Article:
The House Energy and Commerce Committee has released a new, shorter draft of its 21st Century Cures legislation, setting in motion an expedited pathway to speed access to breakthrough medical technologies.
Under the proposed legislation, devicemakers developing advanced technologies that either have no alternative or offer a significant improvement over existing alternatives could apply for a priority review designation before submitting an application.
The legislation describes breakthrough technologies as offering significant advantages over existing approved or cleared alternatives, including the potential to reduce or eliminate the need for hospitalization, improve patient quality of life, facilitate patients’ ability to manage their own care or establish long-term clinical efficiencies.
A team leader at the FDA would shepherd the product through a streamlined review process, including interactive communication and early agreement on clinical trial design. The draft calls for senior agency personnel to oversee these products and ensure a smooth development and review process.
HDE Criteria Expanded
The draft bill would also increase the use of humanitarian device exemptions by changing the definition of a rare disease from one with fewer than 4,000 diagnosed cases to one with not more than 8,000.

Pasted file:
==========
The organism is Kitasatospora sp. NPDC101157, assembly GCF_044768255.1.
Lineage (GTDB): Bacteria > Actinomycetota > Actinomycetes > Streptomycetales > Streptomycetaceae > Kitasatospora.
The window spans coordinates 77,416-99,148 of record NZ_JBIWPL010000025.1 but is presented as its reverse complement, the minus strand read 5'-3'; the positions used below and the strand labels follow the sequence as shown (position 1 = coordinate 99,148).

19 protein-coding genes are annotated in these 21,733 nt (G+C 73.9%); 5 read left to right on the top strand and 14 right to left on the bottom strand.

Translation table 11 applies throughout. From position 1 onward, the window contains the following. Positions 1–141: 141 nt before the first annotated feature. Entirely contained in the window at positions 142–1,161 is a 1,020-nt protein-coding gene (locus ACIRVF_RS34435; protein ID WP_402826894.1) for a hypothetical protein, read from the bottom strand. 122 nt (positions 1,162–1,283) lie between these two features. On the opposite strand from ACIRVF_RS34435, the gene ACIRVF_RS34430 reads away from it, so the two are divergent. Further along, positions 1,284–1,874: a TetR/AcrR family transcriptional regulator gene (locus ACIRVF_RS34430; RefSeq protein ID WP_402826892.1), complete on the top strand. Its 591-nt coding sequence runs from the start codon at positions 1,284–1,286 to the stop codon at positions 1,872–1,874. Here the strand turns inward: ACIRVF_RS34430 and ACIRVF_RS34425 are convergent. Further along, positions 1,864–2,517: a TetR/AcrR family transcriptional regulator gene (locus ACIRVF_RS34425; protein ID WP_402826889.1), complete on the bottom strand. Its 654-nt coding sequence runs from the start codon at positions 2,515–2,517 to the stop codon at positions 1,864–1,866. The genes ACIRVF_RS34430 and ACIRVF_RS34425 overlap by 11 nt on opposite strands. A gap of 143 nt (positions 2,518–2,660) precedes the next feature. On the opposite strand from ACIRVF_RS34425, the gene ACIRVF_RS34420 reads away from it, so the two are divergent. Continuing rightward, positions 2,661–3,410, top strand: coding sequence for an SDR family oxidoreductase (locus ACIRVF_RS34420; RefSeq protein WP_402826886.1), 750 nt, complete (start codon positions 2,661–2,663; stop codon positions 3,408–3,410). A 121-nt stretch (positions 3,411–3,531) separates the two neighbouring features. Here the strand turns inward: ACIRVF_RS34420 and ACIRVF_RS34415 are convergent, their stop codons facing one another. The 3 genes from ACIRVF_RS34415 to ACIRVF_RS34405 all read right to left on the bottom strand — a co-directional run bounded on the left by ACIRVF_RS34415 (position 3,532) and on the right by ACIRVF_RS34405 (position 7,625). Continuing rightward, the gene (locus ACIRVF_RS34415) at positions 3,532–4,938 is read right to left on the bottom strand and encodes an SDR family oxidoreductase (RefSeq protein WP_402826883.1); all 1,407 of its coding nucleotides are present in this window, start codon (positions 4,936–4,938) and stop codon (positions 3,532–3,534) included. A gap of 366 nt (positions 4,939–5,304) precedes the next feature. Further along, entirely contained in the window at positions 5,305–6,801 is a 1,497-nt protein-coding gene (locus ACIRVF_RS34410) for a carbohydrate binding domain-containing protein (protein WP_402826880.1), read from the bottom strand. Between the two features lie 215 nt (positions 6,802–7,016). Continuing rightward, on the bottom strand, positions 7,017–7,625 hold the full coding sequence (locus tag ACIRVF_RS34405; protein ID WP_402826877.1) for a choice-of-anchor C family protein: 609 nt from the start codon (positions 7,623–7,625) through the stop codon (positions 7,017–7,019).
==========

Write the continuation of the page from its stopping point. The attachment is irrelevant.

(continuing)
The bill would also allow devicemakers to rely more on observational studies, patient registries and real-life therapeutic use to demonstrate safety and effectiveness. The emphasis would be on reducing regulatory duplication and unnecessary delays and incorporating local considerations, community values and mechanisms to protect vulnerable populations into trial design.
The draft bill also calls for new guidance on the least-burdensome provision, which limits the amount of information the agency can request from devicemakers, and on the use of recognized standards in the device approval process.
Certain types of medical software would be exempted from FDA regulation under the bill, including programs used in administrative, clinical or laboratory recordkeeping; programs that simply store, retrieve and transmit data; and apps to help people maintain a healthy lifestyle, such as fitness trackers. The FDA previously said it has no plans to regulate most of these products.
The Senate is developing a similar version of the bill, but it isn’t publicly available.